Book Review: The Splendid and the Vile by Erik Larson

I finished Erik Larson’s “The Splendid and the Vile” last night while I was battling a migraine. I read his past two books, “In the Garden of Beasts” about the US Ambassador to Germany and his family during the rise of Hitler and the Nazis as a political party and “Dead Wake” covering the sinking of Lusitania, a large passenger ship similar to the Titanic, that was sunk by German U-boats. He mixes journals and historical research into telling a good story.

I loved reading his latest. It struck me that while all these people were living through historical events, they also had regular human problems. Larson discusses the financial difficulty of Winston Churchill and his unusual habits. He also follows Churchill’s children and grandchildren and all of the romantic difficulties young people experience.

It is unbelievable and such a tragedy what the German air force did to London and other cities in England. For nine months, the Nazis firebombed indiscriminately England periodically from September 7, 1940 to May 11, 1941. The English called it the “Blitz” and nearly 29,000 Londoners died, over 28,000 were seriously injured. In the entire country, over 44,000 people died, including sadly, 5,626 children. The scale of these war crimes is incredible to believe looking back. I hope America would not let something like this happen again. What a madman Hitler was and I am shocked that German pilots would listen to him and bomb civilians.

It is well known that Hitler made errors a couple of times with not finishing off England before marching on Russia. He should have kept the troops advancing on Dunkirk (an excellent movie!), but delayed to rest his troops while they escaped. He thought that the German army would quickly dispose of the Russian army, but the size of Russia and winter, aided the Russians in bogging down the Germans. Hitler was content in aerial bombing England for almost a year, trying to get Churchill either out of office or surrendering. It would have been difficult to launch an amphibious assault, but after easily going through Belgium, Netherlands, Norway, France, etc. it seemed to me that England would have been a bit more challenging being an island, but certainly easier than Russia.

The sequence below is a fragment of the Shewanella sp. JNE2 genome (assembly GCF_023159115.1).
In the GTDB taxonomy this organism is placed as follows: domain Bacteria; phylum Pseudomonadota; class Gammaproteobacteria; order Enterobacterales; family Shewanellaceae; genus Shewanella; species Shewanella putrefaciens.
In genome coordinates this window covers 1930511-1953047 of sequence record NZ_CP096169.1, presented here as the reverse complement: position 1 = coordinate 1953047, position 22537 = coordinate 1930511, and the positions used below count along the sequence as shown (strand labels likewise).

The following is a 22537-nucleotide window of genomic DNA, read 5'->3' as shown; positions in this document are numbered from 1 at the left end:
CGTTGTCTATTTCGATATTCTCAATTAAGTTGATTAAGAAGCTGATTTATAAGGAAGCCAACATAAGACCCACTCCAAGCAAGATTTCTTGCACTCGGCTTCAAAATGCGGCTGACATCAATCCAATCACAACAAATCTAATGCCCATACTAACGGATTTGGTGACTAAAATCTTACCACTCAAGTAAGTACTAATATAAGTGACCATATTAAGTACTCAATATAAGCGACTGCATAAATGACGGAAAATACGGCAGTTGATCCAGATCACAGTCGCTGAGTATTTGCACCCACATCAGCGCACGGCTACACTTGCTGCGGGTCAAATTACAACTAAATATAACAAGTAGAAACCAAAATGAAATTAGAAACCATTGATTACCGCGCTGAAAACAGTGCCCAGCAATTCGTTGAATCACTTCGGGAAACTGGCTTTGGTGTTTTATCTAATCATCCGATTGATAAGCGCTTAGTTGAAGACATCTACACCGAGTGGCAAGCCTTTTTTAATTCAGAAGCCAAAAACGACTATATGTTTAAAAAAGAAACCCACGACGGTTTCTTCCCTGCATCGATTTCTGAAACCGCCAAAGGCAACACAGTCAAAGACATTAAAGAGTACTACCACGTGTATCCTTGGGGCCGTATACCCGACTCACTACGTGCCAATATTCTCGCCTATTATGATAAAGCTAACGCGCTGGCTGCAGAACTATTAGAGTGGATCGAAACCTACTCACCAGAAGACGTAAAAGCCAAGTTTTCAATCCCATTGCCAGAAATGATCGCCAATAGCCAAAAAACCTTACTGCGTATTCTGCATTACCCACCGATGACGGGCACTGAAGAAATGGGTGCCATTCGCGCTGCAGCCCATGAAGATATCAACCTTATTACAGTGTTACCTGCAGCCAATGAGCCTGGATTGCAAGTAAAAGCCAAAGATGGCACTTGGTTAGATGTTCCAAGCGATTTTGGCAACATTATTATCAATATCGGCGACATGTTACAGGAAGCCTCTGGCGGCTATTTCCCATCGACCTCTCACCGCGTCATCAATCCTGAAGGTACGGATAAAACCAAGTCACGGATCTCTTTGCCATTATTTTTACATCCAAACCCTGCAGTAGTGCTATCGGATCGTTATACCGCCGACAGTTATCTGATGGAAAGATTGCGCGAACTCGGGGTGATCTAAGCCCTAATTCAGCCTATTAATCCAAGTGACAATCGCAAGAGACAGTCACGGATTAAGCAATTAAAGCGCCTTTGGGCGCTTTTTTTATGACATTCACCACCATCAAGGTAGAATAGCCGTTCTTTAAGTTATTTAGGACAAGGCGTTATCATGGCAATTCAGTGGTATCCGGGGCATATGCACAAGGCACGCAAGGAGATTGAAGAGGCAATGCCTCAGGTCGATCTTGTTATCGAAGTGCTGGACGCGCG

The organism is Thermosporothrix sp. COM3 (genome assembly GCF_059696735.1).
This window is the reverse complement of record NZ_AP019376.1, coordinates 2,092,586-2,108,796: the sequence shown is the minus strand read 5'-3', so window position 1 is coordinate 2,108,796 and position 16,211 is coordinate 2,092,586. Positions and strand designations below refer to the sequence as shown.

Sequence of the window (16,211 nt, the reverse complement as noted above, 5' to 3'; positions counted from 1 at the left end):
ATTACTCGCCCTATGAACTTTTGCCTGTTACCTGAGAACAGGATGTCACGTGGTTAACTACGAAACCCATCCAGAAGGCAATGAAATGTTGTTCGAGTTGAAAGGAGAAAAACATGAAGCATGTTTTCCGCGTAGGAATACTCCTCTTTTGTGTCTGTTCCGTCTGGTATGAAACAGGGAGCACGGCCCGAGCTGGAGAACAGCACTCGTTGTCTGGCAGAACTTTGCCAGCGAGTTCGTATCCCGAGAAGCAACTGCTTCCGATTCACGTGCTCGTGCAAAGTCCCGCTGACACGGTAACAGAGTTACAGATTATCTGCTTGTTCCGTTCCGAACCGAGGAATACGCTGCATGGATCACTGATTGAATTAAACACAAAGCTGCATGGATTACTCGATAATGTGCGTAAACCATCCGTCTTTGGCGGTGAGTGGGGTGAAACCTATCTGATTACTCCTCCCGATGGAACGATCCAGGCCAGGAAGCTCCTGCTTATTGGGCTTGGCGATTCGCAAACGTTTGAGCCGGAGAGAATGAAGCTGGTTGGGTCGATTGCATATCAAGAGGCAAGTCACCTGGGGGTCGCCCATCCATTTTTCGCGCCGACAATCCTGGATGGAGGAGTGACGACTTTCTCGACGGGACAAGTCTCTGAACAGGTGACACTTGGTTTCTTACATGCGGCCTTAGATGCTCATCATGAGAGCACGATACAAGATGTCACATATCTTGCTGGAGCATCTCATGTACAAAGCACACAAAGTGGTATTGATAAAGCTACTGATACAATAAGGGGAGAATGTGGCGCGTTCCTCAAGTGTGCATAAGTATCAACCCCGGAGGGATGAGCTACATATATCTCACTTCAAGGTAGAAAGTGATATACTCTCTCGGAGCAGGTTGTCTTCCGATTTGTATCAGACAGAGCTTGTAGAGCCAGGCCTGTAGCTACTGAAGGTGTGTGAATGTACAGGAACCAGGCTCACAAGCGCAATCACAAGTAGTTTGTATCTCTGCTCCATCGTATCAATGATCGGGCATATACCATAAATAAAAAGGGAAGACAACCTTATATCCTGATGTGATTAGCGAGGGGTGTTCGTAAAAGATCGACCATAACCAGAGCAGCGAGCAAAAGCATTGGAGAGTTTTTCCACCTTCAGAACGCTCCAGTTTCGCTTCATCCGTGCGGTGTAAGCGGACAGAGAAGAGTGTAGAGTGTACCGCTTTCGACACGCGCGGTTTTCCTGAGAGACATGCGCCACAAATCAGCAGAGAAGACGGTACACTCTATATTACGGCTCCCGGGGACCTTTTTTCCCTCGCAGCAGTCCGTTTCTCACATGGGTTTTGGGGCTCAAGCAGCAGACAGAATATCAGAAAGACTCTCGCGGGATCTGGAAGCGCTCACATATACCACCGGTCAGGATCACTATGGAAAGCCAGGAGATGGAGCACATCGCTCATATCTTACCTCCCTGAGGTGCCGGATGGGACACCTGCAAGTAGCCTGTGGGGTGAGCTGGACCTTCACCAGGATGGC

I was also surprised on how much Churchill wanted the Americans to join the war effort. He knew England couldn’t defeat Germany on its own.

I took several leadership lessons from this book. Churchill was quite the character and was right in standing up to Germany. There was a lot of opposition, but when faced with a bully like Hitler, it was better than the alternative of surrender and let the Germans run England. Stick to your convictions! He was an inspirational leader for all the English and helped them find courage within themselves. He also heavily relied on advisors and people around him. Finally, he was a symbolic, theatrical leader at a time of crisis. The next time I am in Washington, I would like to visit the Churchill library at George Washington University. Below is some new vocabulary and a great quote.

  • astrakhan collar – wool from a Central Asian sheep; it is black or grey and curly
  • scurrilous speech – using or given to coarse language
  • cloisters in St. Stephen’s Chapel – covered walkway, usually with arches, connected usually with convents or church
  • sangfroid – self-possession or imperturbability especially under strain (Churchill had a lot of it)
  • After his wife once criticized his drinking, Churchill told her, “Always remember, Clemmie, that I have taken more out of alcohol than alcohol has taken out of me.”

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